An Insider's Look at Mormon Culture

As I approached my car parked along a street in a less affluent part of Salt Lake City, a thin, gray-haired man spoke to me from the sidewalk. His voice was soft and hoarse, so I walked through the snow to the sidewalk to hear him although I was pretty sure he was asking for money. He said he’d just arrived from Texas and had caught a cold and wondered if I could spare a dollar or two for him to buy some cough drops.

I have a strong prejudice against facilitating negative behavior—and I define begging as negative behavior—so I generally refer panhandlers to the homeless shelter or Salvation Army—and donate to support these organizations. Habit kicked in and I referred the man to the shelter instead of giving him cash. He looked so pathetic and disappointed that my conscience burned. As I drove away, I realized I could have offered to buy the man some cough drops or food in the nearby mini-mart. Or I could have just handed him a couple of bucks. How could I be so unfeeling to a fellow creature on a cold day a week before Christmas?

I confessed my lack of compassion to George when I returned home. He tried to salve my conscience by telling me the man might have gotten angry and violent if I’d offered to buy him food instead of giving him cash. Nice try, George. I was bigger and stronger than that poor, old man.

An hour later, George and I were approached by a woman in a supermarket parking lot. She said her car had broken down and she needed $2 or $3 to take the bus to Salt Lake. “Bus fare is $1.00 for senior citizens,” I told her. George knew I needed to repent for refusing the sad, old man in Salt Lake, and handed her four quarters. As the woman walked away, a store employee picking up shopping carts asked if we’d been solicited for money and told us he’d seen her doing that yesterday. Maybe if I’d followed my conscience the first time, I could have held my ground against the scam artist.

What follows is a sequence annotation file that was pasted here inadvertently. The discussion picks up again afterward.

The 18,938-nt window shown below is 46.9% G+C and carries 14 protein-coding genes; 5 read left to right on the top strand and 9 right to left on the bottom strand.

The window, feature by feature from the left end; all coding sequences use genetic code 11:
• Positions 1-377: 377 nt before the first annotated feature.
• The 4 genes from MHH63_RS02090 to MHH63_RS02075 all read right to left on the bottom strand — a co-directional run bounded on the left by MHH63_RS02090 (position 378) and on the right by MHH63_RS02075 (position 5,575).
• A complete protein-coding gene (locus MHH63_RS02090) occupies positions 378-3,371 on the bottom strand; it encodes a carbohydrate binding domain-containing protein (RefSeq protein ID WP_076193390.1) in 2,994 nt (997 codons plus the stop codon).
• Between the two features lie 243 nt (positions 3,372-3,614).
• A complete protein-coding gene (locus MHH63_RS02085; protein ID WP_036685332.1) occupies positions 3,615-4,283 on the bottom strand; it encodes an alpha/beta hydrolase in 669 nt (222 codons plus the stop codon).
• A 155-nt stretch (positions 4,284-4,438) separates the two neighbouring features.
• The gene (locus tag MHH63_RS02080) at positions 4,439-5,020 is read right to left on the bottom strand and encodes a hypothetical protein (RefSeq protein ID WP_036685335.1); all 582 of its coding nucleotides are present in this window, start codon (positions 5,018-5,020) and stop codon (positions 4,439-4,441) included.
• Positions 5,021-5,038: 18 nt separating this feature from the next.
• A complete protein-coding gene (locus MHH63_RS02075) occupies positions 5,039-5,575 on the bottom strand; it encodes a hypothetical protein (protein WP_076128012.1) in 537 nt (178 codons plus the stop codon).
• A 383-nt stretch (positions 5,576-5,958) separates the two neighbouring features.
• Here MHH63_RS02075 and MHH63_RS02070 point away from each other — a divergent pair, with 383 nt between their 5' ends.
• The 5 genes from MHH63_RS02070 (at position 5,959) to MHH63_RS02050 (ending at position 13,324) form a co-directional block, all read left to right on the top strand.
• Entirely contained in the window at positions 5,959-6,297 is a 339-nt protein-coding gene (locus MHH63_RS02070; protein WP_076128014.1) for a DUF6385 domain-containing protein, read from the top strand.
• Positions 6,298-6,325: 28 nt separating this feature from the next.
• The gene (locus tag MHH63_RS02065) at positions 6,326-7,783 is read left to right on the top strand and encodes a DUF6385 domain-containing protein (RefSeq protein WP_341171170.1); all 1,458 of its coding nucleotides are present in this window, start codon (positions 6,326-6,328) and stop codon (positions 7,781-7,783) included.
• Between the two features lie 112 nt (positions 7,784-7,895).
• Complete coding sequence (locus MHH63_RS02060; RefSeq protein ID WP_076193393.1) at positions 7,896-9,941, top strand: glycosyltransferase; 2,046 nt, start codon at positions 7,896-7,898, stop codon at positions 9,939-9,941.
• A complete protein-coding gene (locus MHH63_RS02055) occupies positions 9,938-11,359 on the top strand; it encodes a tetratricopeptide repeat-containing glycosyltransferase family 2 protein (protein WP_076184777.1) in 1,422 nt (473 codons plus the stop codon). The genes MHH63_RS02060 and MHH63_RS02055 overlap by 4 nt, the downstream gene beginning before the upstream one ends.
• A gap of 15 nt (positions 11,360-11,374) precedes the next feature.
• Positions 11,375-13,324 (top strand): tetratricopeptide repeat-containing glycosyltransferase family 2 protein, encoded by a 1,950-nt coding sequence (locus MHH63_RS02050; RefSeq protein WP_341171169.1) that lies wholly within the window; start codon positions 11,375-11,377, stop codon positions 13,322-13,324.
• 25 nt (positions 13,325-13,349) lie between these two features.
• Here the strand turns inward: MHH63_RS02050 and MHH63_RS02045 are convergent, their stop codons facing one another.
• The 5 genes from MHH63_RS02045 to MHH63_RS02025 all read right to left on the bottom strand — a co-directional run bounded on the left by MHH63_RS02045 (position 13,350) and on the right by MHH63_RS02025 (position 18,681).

My friend, Tanzy, insists all panhandlers are scam artists being supported in luxury by the gullible. She knows this because she heard a man on talk-radio relate his career as a street beggar in Salt Lake during the ‘70s. He claimed to have made $70,000 year by driving his Cadillac downtown, parking it in a mall garage, then hitting the streets pretending to be a college student needing bus fare to get to his classes at the University.

My brother who does math in his head heard Tanzy and said since buses don’t run on Sundays and holidays, the man couldn’t have played his scam more than 200 days a year—necessitating a take of $350 a day to achieve a $70,000 annual income. With bus fare about 25 cents in the ‘70s, approximately 1400 people a day would have to ante up a quarter—or about 140 people per hour, if he worked ten hours a day. We found it implausible that anyone could consistently talk 20 people a minute out of a quarter in Salt Lake City in the ‘70s.

Believing her talk-show source frees Tanzy from guilt over refusing to fork over cash to beggars. My daughter, Lolly, gives to every beggar although knowing that many times her money will go for booze or drugs. Straddling the fence on this issue gives me a pain in the heart as well as the butt. I think I need to go with Lolly’s approach. I doubt anyone who isn’t desperate would beg—whether they need the money for food or for pain relief. And who am I to judge people who probably lacked the advantages I’ve enjoyed—loving parents, a secure home, and an education?

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